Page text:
A mother who violently attacked her eight-week-old daughters, killing one, has been granted a working with children permit to work for her favourite AFL team.
Tina Terlato avoided jail for killing her daughter Amanda inside their suburban home in Melbourne on Anzac Day, 2012.
She also brutally assaulted Amanda's twin Alicia, who will suffer lifelong disabilities.
Terlato has since been given approval to work with children under a new role with the Essendon cheer club, designing banners alongside youngsters - a decision that has left the father of her children 'disgusted'.
'Every time I see her face when she poses up with AFL players or when I hear about her attending games - it just brings back bad memories,' Paul Terlato told the Herald Sun.Insurance Loans Mortgage Attorney Credit Lawyer
'I'm shocked, I'm disgusted, I'm angry. Essendon Football Club and the AFL need to stop her membership and refuse her entry anywhere in Australia.'
Tina Terlato has been granted a working with children permit to work for Essendon
When Alicia Terlato and her twin sister Amanda (pictured) were just eight weeks old when they were violently attacked by their mother. Amanda's injuries proved fatal, while Alicia will suffer from disabilities for life
Tina Terlato (pictured) was charged with murder, but instead pleaded guilty to one count of infanticide and was sentenced to a 12-month community corrections order
The new role sees her helping to design and construct the banner players run through before games, a job that often includes child volunteers.
It's not known how someone with the convictions like Terlato was able to obtain a working with children permit, which are only handed to people with no prior offences.
In a letter sent by Essendon to its members over the hiring of Terlato the club said 'criminal convictions don't prohibit people from becoming members of the club'.Insurance Loans Mortgage Attorney Credit Lawyer
'Passing a police, background check is not a requirement. All members of the Bomber Squad are required to pass a working with children check in order to participate in activities like banner making,' the letter obtained by the Herald Sun says.
'If a member's status ever changes, then we would act accordingly.'
Alicia's father Paul (pictured) was told his surviving daughter would likely be confined to a wheelchair for life, but she has 'defied the odds'. Mr Terlato also praised his son Luke (left) who he says is 'mature beyond his years' and has helped his sister's development enormously
The plight of the Terlato twins was secret until a suppression order was lifted in late 2019, allowing their family to finally voice their anger at the sentence Tina received.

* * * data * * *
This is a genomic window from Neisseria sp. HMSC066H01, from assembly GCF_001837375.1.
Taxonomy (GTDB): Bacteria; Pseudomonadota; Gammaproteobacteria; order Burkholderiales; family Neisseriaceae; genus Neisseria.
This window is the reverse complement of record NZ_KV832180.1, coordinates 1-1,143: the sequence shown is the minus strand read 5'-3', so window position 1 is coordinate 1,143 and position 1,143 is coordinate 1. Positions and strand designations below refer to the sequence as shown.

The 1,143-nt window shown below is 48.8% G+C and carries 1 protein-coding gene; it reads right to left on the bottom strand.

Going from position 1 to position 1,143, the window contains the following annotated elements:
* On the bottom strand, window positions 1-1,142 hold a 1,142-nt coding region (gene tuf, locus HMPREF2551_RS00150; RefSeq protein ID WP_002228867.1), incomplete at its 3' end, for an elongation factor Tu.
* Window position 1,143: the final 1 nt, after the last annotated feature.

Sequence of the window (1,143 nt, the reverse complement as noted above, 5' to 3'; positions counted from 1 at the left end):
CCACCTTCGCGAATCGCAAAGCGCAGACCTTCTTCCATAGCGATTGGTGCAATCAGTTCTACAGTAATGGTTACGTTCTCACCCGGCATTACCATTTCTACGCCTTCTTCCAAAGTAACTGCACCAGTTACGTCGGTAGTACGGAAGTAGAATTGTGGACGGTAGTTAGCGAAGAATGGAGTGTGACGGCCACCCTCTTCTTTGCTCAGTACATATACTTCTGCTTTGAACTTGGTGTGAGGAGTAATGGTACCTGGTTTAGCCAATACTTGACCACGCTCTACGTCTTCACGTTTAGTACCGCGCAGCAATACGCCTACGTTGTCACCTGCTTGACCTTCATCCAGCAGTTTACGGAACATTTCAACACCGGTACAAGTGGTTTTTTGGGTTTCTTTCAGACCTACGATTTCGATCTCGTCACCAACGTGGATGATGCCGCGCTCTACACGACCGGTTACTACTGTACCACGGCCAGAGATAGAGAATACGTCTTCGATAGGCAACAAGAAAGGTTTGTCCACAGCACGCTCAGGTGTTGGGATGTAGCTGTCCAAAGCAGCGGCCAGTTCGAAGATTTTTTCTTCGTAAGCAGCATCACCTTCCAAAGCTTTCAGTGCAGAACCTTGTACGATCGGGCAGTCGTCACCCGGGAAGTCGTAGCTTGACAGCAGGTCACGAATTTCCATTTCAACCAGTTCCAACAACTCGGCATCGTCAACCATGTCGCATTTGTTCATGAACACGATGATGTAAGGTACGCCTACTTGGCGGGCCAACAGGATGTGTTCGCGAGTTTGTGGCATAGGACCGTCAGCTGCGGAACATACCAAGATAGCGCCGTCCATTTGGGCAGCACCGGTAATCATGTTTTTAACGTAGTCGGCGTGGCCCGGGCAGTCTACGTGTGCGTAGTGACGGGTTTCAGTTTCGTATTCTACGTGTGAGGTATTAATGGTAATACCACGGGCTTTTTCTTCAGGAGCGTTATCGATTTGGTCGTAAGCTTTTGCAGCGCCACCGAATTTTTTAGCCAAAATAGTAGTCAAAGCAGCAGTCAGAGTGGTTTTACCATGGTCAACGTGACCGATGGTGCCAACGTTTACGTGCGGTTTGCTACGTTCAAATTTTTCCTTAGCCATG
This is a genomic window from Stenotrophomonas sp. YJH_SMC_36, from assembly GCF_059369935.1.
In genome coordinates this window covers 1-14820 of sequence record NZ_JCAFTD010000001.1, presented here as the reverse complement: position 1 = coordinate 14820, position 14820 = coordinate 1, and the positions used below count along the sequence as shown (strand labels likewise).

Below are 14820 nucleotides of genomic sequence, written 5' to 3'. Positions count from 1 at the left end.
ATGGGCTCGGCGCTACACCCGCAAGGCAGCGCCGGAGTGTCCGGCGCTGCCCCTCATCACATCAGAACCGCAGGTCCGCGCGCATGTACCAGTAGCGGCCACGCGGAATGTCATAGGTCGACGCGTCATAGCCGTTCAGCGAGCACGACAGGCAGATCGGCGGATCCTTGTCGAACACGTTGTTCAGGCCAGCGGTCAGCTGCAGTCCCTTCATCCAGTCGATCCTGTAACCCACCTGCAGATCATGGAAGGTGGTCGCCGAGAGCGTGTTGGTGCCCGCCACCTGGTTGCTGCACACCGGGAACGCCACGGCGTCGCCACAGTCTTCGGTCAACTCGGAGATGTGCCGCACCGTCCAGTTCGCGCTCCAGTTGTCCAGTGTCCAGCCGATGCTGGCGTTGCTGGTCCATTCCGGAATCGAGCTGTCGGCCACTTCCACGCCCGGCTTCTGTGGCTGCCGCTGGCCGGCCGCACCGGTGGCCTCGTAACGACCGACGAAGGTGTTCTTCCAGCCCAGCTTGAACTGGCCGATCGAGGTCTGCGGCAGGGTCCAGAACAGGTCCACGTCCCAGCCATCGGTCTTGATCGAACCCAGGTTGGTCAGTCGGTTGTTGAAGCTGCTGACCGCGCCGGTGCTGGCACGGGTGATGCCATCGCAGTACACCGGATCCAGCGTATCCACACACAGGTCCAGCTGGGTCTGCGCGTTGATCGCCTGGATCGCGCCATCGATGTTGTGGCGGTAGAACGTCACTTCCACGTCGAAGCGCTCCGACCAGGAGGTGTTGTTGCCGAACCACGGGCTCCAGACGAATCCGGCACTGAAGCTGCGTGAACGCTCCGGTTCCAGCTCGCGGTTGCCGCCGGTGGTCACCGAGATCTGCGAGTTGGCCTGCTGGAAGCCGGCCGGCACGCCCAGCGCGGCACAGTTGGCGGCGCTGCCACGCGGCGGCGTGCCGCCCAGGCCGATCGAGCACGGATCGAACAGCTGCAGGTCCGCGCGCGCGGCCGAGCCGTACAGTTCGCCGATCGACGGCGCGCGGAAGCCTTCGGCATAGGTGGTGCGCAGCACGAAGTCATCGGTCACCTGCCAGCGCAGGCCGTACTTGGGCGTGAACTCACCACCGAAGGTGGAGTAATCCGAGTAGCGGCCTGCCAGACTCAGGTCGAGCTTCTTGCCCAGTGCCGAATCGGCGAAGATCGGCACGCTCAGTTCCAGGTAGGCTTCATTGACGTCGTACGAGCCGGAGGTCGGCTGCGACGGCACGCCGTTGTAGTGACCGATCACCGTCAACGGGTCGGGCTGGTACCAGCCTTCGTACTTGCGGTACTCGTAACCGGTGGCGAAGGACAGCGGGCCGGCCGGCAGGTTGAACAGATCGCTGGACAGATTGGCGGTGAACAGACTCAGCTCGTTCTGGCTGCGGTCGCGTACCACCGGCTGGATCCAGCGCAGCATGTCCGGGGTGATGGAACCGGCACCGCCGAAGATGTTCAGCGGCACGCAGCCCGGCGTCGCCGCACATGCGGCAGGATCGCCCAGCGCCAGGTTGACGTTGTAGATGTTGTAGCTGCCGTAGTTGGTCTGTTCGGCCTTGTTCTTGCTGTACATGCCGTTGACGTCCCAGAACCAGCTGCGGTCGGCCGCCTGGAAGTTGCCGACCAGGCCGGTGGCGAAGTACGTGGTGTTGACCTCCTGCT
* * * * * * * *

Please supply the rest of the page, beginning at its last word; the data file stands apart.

The twins' aunt Michelle Terlato has called for the infanticide law to be scrapped in Victoria, and with states including Western Australia doing so in recent years, it is a push that has now received support from victims' advocates.
Introduced in England in the 1920s, infanticide intended to ensure women who killed their children would not be charged with murder, and therefore sentenced to death.
Over the years it was subsequently introduced in Victoria, New South Wales, Tasmania and Western Australia.
After a review by its Law Review Commission, Western Australia repealed it in 2008.
While the age limit for a child victim in Victoria is two years, elsewhere it stands at 12 months.
Infanticide is an applicable charge for mothers found to be of a 'disturbed' mind and as such was used in the case of Tina Terlato, due to claims of post-natal depression.
While she understands the intentions of such a law, her former sister-in-law Michelle Terlato believes it has been rendered 'archaic' over time and devalues the lives of young children.
Joe Tucci, CEO of the Australian Childhood Foundation, agrees.
Mr Tucci lobbied hard for the Victorian Law Reform Commission to repeal the law in 2004 and believes now is the time for infanticide to be once again be scrutinised.
'It is incumbent on the law to put children first when they're trying to protect and get justice for them,' he said.
'The fact that there's an infanticide law, it's an outdated law from my point of view, in the sense of the supports we have available for people now.
'The most important essential tenant of the law is to protect the most vulnerable, and in these situations the most vulnerable has to be the babies.
Joe Tucci, CEO of the Australian Childhood Foundation, says it is 'definitely' time for a review into the infanticide law. The last review was carried out in Victoria in 2004, during which time Western Australia has repealed the law
- Infanticide was introduced in the United Kingdom in the 1920s and followed in Australia.
- It allows for mothers who kill their children not to be sentenced with murder, if they are found to be suffering a disturbed mind.
- Those mental health issues must